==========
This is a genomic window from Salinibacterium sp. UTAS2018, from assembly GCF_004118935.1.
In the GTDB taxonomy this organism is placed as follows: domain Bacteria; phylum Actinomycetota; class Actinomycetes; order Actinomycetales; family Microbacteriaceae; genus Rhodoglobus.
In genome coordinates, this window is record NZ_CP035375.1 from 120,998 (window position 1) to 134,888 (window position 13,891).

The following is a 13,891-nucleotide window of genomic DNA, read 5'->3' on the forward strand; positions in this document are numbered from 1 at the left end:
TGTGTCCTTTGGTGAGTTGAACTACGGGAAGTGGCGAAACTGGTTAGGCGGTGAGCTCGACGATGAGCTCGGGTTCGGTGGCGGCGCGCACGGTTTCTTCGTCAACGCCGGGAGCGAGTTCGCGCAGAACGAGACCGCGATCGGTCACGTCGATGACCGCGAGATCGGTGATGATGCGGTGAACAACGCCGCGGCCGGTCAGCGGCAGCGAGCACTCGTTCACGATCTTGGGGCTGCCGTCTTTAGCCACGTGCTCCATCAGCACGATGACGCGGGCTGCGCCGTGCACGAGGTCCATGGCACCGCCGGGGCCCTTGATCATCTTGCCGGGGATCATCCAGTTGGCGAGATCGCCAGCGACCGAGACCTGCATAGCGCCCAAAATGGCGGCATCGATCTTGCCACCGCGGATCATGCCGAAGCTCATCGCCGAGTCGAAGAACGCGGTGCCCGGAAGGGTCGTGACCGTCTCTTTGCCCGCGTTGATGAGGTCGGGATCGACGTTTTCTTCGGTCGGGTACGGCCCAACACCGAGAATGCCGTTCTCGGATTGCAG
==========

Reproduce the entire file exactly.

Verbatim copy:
This is a genomic window from Salinibacterium sp. UTAS2018, from assembly GCF_004118935.1.
In the GTDB taxonomy this organism is placed as follows: domain Bacteria; phylum Actinomycetota; class Actinomycetes; order Actinomycetales; family Microbacteriaceae; genus Rhodoglobus.
In genome coordinates, this window is record NZ_CP035375.1 from 120,998 (window position 1) to 134,888 (window position 13,891).

The following is a 13,891-nucleotide window of genomic DNA, read 5'->3' on the forward strand; positions in this document are numbered from 1 at the left end:
TGTGTCCTTTGGTGAGTTGAACTACGGGAAGTGGCGAAACTGGTTAGGCGGTGAGCTCGACGATGAGCTCGGGTTCGGTGGCGGCGCGCACGGTTTCTTCGTCAACGCCGGGAGCGAGTTCGCGCAGAACGAGACCGCGATCGGTCACGTCGATGACCGCGAGATCGGTGATGATGCGGTGAACAACGCCGCGGCCGGTCAGCGGCAGCGAGCACTCGTTCACGATCTTGGGGCTGCCGTCTTTAGCCACGTGCTCCATCAGCACGATGACGCGGGCTGCGCCGTGCACGAGGTCCATGGCACCGCCGGGGCCCTTGATCATCTTGCCGGGGATCATCCAGTTGGCGAGATCGCCAGCGACCGAGACCTGCATAGCGCCCAAAATGGCGGCATCGATCTTGCCACCGCGGATCATGCCGAAGCTCATCGCCGAGTCGAAGAACGCGGTGCCCGGAAGGGTCGTGACCGTCTCTTTGCCCGCGTTGATGAGGTCGGGATCGACGTTTTCTTCGGTCGGGTACGGCCCAACACCGAGAATGCCGTTCTCGGATTGCAG